And if you discover that you are dealing with a vampire, loser or victim? Sometimes you simply walk away from the relationship. There are situations, however, where you can’t do this. You need the job or you will see this person at all family functions, as you are a blood relative! What now?
As all situations are unique, I really don’t have solutions or answers for you. I can only give you some guiding principles that may or may not be useful.

Be true to yourself. By this I mean, maintain your personal integrity. You can remain respectful and gracious, without allowing the other person to walk all over you. You can keep your distance without making a scene. You can steer the conversation toward the weather or sports or some other innocuous topic. You can ask the person about a matter that you know they will find interesting and then let them Hold Forth for the next 15 minutes. No gauntlets, no exposed veins.
Maintain your boundaries. “Let’s not go there,” is a perfectly legitimate thing to say. So is, “This is not an appropriate thing for us to be discussing here.” Waiting until later to have a private conversation where you ask them to never Do This or Say That again is preferred over mouth-to-mouth combat before spectators. This is not Thunderdome: it is the place where you have to work everyday or the family-get-together. Collateral damage only increases the potential for irreparable breaches.
Avoid the Nuclear Option. If you need to, simply walk away from the conversation. If she is embarrassed or chooses to be angry, it is her own doing, not yours. If you cannot walk away, remain silent, while maintaining your dignity
Remember that this person is still a creation of God. God loves him more than you can imagine and more than he is aware. This doesn’t mean you must like him or approve of his behavior, only that you treat him respectfully. It also means that you are not responsible for him Getting that he is a vampire. This is between him and his Creator.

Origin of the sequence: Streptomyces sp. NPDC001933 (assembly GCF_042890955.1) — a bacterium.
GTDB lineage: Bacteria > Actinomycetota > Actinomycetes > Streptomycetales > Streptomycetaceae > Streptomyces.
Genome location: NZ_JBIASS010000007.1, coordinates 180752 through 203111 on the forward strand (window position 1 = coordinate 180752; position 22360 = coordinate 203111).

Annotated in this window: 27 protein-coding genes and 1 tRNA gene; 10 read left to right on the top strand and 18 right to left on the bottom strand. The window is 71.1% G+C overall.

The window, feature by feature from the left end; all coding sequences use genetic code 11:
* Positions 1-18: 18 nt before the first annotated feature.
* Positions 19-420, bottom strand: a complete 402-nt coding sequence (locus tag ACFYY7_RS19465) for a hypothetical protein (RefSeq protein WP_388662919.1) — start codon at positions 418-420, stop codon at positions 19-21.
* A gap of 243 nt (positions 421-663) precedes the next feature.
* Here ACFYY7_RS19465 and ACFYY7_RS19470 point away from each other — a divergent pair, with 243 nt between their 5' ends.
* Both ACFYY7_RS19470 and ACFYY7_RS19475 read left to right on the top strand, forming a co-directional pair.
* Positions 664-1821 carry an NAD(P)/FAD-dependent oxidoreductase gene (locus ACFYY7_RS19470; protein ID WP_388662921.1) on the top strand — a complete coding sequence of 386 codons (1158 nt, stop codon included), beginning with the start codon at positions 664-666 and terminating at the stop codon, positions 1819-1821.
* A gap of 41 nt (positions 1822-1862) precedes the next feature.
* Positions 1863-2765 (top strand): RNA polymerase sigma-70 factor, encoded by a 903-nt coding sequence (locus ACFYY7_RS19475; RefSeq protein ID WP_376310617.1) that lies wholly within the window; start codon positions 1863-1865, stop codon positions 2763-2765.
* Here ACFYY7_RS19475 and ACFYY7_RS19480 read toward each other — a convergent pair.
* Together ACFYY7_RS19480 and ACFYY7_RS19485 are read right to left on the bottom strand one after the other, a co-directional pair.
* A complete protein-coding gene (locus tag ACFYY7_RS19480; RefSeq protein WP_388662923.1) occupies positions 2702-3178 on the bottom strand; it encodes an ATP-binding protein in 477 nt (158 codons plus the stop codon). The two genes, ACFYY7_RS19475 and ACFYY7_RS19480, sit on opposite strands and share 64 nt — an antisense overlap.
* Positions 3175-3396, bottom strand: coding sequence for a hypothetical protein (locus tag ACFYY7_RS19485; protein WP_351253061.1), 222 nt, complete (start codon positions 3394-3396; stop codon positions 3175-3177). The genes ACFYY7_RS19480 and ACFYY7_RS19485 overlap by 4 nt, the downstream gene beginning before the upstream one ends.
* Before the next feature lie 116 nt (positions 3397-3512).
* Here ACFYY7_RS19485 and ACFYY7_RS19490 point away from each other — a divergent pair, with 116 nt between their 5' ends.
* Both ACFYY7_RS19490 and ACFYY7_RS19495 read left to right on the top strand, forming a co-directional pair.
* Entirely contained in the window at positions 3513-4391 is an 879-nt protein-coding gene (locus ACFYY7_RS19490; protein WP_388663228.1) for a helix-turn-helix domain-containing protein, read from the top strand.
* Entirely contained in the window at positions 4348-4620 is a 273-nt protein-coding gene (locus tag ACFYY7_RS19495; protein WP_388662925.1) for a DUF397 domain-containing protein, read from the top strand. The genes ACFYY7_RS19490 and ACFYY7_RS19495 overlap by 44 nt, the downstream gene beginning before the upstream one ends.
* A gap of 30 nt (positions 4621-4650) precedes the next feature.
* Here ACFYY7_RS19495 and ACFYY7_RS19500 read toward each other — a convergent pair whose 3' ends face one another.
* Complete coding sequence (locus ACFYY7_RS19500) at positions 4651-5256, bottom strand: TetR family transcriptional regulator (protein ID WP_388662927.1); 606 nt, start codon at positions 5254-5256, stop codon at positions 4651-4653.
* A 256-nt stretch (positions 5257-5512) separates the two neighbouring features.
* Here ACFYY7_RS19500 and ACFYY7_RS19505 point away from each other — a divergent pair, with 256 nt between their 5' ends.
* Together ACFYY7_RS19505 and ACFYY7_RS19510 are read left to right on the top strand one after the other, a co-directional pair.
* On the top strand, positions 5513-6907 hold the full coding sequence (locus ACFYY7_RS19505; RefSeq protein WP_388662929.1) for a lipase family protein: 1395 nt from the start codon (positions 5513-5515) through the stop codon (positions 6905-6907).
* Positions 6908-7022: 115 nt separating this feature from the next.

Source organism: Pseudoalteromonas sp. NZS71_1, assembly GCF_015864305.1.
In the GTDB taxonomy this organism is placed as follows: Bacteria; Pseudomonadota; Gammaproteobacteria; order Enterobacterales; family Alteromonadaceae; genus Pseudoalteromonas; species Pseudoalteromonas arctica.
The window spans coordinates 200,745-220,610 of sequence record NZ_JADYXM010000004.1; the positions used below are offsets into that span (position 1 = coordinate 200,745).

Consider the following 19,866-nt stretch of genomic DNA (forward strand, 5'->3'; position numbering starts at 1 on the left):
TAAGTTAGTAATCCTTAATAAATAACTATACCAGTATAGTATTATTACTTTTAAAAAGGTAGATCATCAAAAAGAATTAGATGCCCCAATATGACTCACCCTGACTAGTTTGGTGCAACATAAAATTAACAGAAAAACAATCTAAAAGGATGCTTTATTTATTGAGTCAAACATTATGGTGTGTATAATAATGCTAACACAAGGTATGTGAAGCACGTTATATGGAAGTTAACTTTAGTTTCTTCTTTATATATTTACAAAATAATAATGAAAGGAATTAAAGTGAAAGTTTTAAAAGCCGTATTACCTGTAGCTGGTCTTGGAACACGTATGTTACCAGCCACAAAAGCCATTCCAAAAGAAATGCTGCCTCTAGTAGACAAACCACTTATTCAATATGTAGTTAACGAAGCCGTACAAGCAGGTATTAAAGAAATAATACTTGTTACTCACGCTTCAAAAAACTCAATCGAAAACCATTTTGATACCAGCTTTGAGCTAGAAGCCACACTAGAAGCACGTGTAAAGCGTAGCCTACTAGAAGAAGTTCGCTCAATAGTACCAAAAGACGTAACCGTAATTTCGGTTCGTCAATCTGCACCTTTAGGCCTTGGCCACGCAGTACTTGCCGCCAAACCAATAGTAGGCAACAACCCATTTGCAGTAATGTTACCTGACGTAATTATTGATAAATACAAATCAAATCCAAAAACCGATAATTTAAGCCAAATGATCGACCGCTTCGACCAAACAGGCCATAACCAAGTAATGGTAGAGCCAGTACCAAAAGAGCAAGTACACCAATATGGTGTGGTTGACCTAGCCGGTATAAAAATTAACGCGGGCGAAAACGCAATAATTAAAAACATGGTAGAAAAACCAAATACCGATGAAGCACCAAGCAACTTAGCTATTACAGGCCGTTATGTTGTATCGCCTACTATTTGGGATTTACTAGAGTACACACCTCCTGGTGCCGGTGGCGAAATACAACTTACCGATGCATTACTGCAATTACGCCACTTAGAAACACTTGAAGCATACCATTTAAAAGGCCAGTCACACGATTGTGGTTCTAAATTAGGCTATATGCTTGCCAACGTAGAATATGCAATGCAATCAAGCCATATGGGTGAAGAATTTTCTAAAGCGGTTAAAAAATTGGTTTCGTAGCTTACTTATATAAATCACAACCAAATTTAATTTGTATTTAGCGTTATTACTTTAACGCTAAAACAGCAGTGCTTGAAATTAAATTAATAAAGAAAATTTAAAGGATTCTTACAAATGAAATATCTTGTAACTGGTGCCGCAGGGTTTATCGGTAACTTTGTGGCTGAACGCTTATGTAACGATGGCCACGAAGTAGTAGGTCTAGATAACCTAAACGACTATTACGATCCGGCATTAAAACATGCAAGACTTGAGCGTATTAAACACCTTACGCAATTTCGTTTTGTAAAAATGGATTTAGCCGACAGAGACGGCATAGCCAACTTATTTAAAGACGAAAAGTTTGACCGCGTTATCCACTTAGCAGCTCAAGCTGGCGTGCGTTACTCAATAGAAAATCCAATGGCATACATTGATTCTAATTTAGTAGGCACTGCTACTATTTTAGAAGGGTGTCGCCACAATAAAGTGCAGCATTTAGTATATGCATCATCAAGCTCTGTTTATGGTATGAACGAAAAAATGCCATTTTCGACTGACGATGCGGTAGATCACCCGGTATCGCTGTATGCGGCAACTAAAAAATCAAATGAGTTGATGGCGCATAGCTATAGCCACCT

Copyright, Monte E Wilson, 2011

Thursday, September 22, 2011

Guarding and Managing Your Power

One of the more debilitating things for your power may be some of the people you are hanging around. Possibly, up until now, you haven’t thought of it, but you have experienced this. These are those individuals who most always leave you feeling drained of all power.  Sometimes an individual is in a bad way, needing far more than they can give, at present. I am not writing about those people. No, my focus here is on avoiding people who are always a drain on our power.
Vampires. These are black holes that can never be applauded enough, cared for enough, loved enough, counseled enough, placated enough: even multiple apologies for past hurts are never enough. Vampires will suck the power right out of you. Their guiding principle is to use, use, use: never to give. Avoid them.
Losers. I regret the term but I can’t think of a better description. No matter what these individuals do in life, it doesn’t work. Relationships are always breaking down and breaking off, jobs are constantly being lost (through no fault of their own, of course). Nothing ever works out for good in their life. Call them unlucky if you wish, but I call them losers who wish to be losers because they keep doing the same things, exhibiting the same behaviors that have never ever worked. My belief is that there is a reason for their losing streak – a secondary pay off, if you will—that is more valuable to them then success. They want to lose, to be pitied, and even to be rejected: it’s part of their grand strategy for attention. Stop giving it to them.